Tire Industry Group Tries Petition Route to Fight Regulation
With a transportation bill threatening to add new reporting requirements to tire manufacturers across the country, the Tire Industry Association is attempting to fight the measure via Change.org, a petition site often more closely associated with social causes.
With a transportation bill threatening to add new reporting requirements for tire manufacturers across the country, the Tire Industry Association is attempting to fight the measure via Change.org, a petition site often more closely associated with social causes.
The Change.org website is often used to drive advocacy on topics that draw an emotional impact—anything from persuading Taco Bell to go cage-free or convincing Phil Collins that he should give up that comeback attempt. (Just because it has an emotional impact doesn’t mean it has to be serious!)
Right now, the Tire Industry Association (TIA) is doing the same thing, using a Change.org petition to fight a provision in a multiyear transportation bill that would require tire-shop owners to register each new tire sold and provide the information to tire manufacturers. TIA says the rule would lead to laborious paperwork for small businesses and reintroduce a policy that was thrown out more than three decades ago.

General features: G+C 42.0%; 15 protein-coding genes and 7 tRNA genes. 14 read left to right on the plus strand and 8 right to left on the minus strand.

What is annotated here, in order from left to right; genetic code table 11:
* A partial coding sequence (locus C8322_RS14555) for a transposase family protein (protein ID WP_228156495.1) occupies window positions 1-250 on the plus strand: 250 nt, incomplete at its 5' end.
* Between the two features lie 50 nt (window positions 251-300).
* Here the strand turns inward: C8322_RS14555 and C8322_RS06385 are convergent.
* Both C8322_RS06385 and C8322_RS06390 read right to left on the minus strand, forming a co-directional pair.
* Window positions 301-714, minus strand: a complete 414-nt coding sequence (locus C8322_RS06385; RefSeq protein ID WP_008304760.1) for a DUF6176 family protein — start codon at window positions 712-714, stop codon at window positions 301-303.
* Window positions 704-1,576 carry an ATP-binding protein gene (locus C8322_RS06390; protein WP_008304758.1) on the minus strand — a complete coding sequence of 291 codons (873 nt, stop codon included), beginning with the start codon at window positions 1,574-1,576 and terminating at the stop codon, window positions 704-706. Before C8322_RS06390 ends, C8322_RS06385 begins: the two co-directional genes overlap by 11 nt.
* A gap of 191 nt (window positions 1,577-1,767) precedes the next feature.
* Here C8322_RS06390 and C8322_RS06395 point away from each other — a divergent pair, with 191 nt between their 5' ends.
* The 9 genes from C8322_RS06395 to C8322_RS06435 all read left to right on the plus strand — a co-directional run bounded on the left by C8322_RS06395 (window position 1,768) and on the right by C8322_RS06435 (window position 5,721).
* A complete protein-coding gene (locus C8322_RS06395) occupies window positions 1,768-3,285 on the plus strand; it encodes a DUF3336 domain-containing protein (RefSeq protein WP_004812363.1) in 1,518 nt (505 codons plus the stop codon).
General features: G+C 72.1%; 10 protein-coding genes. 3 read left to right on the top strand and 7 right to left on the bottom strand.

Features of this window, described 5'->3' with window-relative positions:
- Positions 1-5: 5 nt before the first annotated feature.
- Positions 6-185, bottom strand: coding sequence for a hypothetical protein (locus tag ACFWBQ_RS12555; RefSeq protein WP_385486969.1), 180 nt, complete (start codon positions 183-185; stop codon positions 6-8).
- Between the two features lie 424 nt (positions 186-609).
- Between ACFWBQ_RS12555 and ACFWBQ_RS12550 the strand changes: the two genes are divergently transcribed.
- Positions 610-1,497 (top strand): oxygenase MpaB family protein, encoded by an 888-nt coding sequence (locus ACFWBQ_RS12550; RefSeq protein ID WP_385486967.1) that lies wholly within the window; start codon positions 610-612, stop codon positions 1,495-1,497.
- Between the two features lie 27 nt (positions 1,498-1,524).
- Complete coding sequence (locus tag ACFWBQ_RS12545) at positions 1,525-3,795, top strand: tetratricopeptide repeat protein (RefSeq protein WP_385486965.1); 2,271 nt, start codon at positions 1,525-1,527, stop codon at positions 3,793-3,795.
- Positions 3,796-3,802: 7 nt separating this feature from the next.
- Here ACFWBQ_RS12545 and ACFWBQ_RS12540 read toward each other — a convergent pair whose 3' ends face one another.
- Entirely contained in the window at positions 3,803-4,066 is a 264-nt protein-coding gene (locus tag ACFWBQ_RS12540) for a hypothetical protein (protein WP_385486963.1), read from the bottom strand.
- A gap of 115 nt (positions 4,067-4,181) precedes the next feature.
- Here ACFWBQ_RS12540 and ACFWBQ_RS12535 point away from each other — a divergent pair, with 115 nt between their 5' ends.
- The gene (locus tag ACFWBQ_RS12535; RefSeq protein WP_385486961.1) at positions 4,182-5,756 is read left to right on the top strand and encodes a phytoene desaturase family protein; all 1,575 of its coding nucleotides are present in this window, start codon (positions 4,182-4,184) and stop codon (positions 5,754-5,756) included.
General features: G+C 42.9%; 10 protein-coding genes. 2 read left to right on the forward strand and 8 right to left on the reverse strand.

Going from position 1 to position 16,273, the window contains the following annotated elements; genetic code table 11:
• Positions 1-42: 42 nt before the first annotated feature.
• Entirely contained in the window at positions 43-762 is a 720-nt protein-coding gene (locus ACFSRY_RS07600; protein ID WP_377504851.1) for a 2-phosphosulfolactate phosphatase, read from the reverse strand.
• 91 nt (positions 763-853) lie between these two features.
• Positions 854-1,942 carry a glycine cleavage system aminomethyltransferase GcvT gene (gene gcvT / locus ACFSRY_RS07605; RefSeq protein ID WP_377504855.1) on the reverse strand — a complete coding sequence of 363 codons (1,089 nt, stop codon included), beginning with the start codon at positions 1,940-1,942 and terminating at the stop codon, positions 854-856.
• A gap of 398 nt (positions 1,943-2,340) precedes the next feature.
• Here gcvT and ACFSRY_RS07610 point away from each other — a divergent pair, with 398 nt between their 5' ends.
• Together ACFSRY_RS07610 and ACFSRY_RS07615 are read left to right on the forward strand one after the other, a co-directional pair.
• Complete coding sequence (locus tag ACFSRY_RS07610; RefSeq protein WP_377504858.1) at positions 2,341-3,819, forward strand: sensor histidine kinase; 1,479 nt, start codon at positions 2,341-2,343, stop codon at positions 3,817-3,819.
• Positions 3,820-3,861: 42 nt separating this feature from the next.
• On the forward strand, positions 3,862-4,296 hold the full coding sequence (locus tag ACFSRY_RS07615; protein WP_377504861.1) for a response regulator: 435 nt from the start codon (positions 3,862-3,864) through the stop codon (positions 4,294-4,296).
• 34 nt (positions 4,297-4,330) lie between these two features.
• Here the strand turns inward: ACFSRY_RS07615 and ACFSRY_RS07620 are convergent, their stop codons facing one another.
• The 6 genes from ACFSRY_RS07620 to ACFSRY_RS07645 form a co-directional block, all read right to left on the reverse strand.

TIA characterized the move—which quietly added the language to the highway bill during the markup process of the Senate Committee on Commerce, Science and Transportation—as reinstituting a previously unpopular National Highway Traffic Safety Administration (NHTSA) program.
“The Senate proposal was added without hearings or discussion, yet would reinstate previously rejected NHTSA rules that Congress halted under the Motor Vehicle Safety and Cost Savings Authorization Act of 1982,” the trade group said in its petition.
The House version of the transportation bill passed last week, with the language intact.
While tire registration can currently be done by retailers, the provision would make it mandatory. TIA suggests that reverting back to the old rules could put tire retailers on the hook in the case of recalls and would force them to share customer information with tire manufacturers—something the association and its members oppose.
“We are not aware of any other safety products in which an independent salesperson is responsibility for a customer’s product registration or a manufacturers’ product defect,” the association added.
The use of the Change.org platform to draw attention to the issue is something of a Hail Mary by TIA, as the tire-registration language was included in both the House and Senate versions of the surface transportation reauthorization bill that were passed. The bills are now in conference, where the differences must be worked out.